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Microprocessor Systems Design I

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Presentation on theme: "Microprocessor Systems Design I"— Presentation transcript:

1 16.317 Microprocessor Systems Design I
Instructor: Dr. Michael Geiger Fall 2013 Lecture 1: Course overview General microprocessor introduction

2 Microprocessors I: Lecture 1
Lecture outline Course overview Instructor information Course materials Course policies Resources Tentative course outline General microprocessor introduction History Role of the instruction set architecture 4/13/2017 Microprocessors I: Lecture 1

3 Course staff & meeting times
Lectures: MWF 8-8:50 AM, Ball 314 Labs: Open lab hours in Ball Hall 407 Will get card access ASAP Instructor: Dr. Michael Geiger Phone: (x43618 on campus) Office: 118A Perry Hall Office hours: M 1-2:30, W 1-2:30, Th 1-3 TA: To be announced 4/13/2017 Microprocessors I: Lecture 1

4 Microprocessors I: Lecture 1
Course materials Textbook: Barry B. Brey, The Intel Microprocessors: Architecture Programming, and Interfacing, 2008, Prentice Hall. ISBN: Course website: Will contain lecture slides, handouts, assignments Discussion group through Allow common questions to be answered for everyone All course announcements will be posted here Will use as class mailing list—you must enroll by Thursday 4/13/2017 Microprocessors I: Lecture 1

5 Microprocessors I: Lecture 1
Prerequisites (Logic Design) (Electronics I) is not a co-requisite Students whose ID #s are on this list should see me re: prerequisites 4/13/2017 Microprocessors I: Lecture 1

6 Microprocessors I: Lecture 1
Assignments Homework, labs, and some “hybrid” assignments (problems + programming exercise(s)) Late assignments: 10% penalty per day All HW individual Labs Can work in groups of 1 or 2 students Each student must complete individual lab report Group members may share data generated in lab (screenshots, etc.) but must write own description Report format specified in separate document 4/13/2017 Microprocessors I: Lecture 1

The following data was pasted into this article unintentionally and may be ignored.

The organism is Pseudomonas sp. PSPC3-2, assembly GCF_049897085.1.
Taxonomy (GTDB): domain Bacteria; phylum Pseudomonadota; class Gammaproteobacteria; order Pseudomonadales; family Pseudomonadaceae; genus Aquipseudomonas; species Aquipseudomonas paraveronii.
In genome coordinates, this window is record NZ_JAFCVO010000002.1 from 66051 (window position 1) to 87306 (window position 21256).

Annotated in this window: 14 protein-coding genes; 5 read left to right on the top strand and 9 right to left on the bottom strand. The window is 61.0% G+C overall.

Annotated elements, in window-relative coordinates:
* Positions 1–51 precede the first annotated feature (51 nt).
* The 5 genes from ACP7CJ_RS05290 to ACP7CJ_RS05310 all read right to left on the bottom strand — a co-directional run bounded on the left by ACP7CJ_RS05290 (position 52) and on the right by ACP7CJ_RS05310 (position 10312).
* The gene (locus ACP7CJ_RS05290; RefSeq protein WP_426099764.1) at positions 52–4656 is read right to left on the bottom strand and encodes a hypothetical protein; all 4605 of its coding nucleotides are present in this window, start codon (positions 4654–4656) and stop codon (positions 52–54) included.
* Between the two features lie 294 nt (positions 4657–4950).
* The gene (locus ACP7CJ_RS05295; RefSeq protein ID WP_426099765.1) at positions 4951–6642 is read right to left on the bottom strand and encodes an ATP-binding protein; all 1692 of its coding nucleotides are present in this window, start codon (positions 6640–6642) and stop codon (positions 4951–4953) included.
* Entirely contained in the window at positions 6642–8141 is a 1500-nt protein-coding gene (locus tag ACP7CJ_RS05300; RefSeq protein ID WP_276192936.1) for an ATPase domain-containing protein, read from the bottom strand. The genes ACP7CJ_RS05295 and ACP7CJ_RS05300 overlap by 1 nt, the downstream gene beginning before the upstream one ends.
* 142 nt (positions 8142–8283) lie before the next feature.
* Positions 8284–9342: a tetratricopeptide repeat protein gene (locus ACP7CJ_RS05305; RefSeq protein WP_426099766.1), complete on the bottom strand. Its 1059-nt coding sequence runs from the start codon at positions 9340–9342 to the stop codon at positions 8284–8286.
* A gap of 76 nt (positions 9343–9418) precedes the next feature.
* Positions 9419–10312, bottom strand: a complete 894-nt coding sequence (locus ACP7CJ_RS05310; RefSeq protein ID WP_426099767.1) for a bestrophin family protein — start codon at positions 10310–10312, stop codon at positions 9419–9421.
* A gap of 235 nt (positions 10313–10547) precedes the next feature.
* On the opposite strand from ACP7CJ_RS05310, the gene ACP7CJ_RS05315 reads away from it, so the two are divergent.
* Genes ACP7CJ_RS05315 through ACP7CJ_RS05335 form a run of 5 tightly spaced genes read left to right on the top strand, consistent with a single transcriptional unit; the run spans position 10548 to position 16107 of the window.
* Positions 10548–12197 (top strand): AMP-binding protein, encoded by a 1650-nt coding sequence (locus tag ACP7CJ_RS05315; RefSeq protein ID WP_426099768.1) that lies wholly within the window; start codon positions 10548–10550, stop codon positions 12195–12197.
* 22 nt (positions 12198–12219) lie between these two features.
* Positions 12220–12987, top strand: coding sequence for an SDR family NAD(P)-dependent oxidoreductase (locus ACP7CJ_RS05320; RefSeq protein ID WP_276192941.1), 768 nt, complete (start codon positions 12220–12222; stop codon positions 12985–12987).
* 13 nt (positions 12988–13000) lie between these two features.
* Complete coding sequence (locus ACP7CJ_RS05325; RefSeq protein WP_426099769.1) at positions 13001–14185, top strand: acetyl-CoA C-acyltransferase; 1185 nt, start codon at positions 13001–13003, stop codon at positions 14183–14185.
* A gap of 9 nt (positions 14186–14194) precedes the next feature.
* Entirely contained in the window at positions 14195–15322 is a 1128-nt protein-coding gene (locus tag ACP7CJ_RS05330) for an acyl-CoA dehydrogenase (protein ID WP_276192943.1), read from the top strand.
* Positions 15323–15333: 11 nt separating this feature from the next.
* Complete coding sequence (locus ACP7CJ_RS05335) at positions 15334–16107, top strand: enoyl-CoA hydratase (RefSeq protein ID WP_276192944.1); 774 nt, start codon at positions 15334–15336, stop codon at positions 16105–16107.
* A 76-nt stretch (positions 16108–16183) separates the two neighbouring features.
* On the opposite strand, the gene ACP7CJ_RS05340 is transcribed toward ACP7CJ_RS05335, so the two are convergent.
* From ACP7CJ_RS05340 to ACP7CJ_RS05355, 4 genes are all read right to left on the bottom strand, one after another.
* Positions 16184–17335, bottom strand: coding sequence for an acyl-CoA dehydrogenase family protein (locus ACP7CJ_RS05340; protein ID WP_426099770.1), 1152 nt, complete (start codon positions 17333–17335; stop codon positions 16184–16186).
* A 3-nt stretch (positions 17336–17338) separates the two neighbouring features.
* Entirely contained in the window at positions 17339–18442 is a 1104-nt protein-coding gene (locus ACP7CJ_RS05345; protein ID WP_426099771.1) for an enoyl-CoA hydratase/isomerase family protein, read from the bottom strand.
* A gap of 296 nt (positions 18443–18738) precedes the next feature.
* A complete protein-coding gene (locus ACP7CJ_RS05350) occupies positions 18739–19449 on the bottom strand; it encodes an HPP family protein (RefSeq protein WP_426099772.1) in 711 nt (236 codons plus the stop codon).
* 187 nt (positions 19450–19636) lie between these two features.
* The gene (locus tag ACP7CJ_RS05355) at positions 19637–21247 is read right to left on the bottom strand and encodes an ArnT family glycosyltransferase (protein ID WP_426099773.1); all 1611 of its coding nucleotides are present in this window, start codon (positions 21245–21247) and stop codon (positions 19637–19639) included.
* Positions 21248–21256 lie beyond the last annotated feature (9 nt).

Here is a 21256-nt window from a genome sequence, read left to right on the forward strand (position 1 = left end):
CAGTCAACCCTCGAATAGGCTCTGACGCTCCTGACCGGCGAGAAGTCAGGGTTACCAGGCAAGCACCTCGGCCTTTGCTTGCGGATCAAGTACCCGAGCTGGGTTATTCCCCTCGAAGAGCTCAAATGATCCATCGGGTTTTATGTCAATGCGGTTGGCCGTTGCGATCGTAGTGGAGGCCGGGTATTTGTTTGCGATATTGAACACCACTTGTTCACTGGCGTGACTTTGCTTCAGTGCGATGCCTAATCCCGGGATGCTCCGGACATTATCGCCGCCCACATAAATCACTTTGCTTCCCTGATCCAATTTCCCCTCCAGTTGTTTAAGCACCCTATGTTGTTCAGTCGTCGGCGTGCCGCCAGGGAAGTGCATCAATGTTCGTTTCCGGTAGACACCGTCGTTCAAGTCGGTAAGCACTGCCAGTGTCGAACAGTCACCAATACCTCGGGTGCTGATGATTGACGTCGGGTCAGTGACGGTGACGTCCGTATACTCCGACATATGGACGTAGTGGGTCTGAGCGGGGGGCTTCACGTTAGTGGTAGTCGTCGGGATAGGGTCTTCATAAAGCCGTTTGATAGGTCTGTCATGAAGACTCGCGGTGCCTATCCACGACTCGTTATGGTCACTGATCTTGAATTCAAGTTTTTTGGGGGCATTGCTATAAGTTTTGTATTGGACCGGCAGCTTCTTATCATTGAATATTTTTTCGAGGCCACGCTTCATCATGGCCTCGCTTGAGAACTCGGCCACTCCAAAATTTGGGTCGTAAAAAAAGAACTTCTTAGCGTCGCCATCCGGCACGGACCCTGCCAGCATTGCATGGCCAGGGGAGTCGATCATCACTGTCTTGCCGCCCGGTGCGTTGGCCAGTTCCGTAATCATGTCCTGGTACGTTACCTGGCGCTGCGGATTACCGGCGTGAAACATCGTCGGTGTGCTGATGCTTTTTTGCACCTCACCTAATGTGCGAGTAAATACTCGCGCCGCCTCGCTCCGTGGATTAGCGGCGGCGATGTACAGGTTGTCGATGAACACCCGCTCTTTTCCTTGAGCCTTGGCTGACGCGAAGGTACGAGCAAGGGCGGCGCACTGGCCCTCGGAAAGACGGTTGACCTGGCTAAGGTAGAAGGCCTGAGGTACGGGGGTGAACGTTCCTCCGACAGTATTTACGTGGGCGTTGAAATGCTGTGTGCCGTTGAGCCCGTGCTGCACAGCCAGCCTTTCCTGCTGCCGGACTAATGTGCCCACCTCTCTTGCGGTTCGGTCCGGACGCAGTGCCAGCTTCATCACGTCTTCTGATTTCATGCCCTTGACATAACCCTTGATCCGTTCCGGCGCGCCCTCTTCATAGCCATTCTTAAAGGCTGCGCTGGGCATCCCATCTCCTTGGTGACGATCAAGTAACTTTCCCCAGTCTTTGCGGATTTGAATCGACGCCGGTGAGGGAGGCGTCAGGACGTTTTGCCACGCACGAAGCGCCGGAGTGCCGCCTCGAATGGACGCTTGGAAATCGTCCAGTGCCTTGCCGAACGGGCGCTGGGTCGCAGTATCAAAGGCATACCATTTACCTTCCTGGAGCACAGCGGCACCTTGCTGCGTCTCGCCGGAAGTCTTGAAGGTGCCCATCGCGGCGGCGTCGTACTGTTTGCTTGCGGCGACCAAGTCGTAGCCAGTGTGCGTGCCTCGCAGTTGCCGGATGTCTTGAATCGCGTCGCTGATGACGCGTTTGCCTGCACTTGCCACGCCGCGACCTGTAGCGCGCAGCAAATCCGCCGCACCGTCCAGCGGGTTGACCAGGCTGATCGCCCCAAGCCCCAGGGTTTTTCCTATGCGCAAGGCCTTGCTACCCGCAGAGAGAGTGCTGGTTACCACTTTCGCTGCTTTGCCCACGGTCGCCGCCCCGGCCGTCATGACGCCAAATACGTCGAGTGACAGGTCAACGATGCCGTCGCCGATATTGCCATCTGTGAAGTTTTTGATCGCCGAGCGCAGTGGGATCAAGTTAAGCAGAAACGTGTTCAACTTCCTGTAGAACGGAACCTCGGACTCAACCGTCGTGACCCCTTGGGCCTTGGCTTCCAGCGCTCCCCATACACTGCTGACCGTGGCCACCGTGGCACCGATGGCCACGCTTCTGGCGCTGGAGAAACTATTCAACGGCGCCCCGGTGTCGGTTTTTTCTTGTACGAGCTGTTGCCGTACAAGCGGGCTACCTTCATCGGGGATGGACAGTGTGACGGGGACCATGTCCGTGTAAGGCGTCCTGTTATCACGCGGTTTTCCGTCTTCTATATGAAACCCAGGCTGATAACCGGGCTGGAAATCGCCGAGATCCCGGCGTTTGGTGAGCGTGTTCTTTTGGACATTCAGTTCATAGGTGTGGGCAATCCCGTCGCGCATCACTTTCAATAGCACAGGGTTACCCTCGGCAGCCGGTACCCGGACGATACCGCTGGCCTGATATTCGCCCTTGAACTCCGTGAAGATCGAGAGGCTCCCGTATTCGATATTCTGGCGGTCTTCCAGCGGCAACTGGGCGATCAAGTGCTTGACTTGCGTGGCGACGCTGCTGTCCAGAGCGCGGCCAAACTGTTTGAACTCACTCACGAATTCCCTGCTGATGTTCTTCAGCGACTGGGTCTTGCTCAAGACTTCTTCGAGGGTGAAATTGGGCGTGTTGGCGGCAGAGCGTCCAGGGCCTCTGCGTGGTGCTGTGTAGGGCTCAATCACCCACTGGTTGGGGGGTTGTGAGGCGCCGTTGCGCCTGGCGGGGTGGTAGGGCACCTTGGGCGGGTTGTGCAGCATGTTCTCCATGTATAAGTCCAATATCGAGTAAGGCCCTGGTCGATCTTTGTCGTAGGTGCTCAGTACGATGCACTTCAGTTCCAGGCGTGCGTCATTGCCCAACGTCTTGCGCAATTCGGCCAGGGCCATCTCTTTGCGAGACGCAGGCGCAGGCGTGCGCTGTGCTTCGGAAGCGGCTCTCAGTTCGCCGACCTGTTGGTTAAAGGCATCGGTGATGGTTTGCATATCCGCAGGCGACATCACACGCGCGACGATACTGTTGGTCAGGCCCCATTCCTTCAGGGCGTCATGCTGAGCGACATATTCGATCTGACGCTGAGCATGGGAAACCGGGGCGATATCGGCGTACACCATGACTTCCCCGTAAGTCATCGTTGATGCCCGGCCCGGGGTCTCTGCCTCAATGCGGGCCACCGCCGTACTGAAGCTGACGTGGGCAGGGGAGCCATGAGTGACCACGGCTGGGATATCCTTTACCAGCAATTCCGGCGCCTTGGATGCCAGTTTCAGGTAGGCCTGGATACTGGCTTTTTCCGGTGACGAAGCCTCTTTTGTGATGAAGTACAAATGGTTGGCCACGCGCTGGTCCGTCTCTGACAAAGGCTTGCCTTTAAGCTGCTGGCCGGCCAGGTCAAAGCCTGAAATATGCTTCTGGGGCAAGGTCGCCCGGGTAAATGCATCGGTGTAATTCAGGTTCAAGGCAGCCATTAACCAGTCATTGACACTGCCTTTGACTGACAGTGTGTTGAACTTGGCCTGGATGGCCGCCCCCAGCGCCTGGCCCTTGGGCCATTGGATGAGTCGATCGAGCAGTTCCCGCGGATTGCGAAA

7 Microprocessors I: Lecture 1
Academic honesty All assignments are to be done individually unless explicitly specified otherwise by the instructor Any copied solutions, whether from another student or an outside source, are subject to penalty You may discuss general topics or help one another with specific errors, but not share assignment solutions Must acknowledge assistance from classmate in submission 4/13/2017 Microprocessors I: Lecture 1

8 Course policies (cont.)
Grading breakdown Assignments: 55% Exam 1: 15% Exam 2: 15% Final: 15% Exam dates Exam 1: Wednesday, October 2 in class Exam 2: Wednesday, November 6 in class Exam 3: TBD (during finals) 4/13/2017 Microprocessors I: Lecture 1

9 What you should learn in this class
Basics of computers vs. microprocessors Two major aspects: How to program Focus on assembly language Will look at HLL  assembly translation, integration Use of HLL with microcontrollers How a microprocessor works with other components Focus on interfacing circuits and control schemes Will work with two processor families: Intel x86 architecture  assembly language simulation PIC microcontroller  actual microcontroller programming, interfacing 4/13/2017 Microprocessors I: Lecture 1 · To understand the interconnection of the CPU, memory, and I/O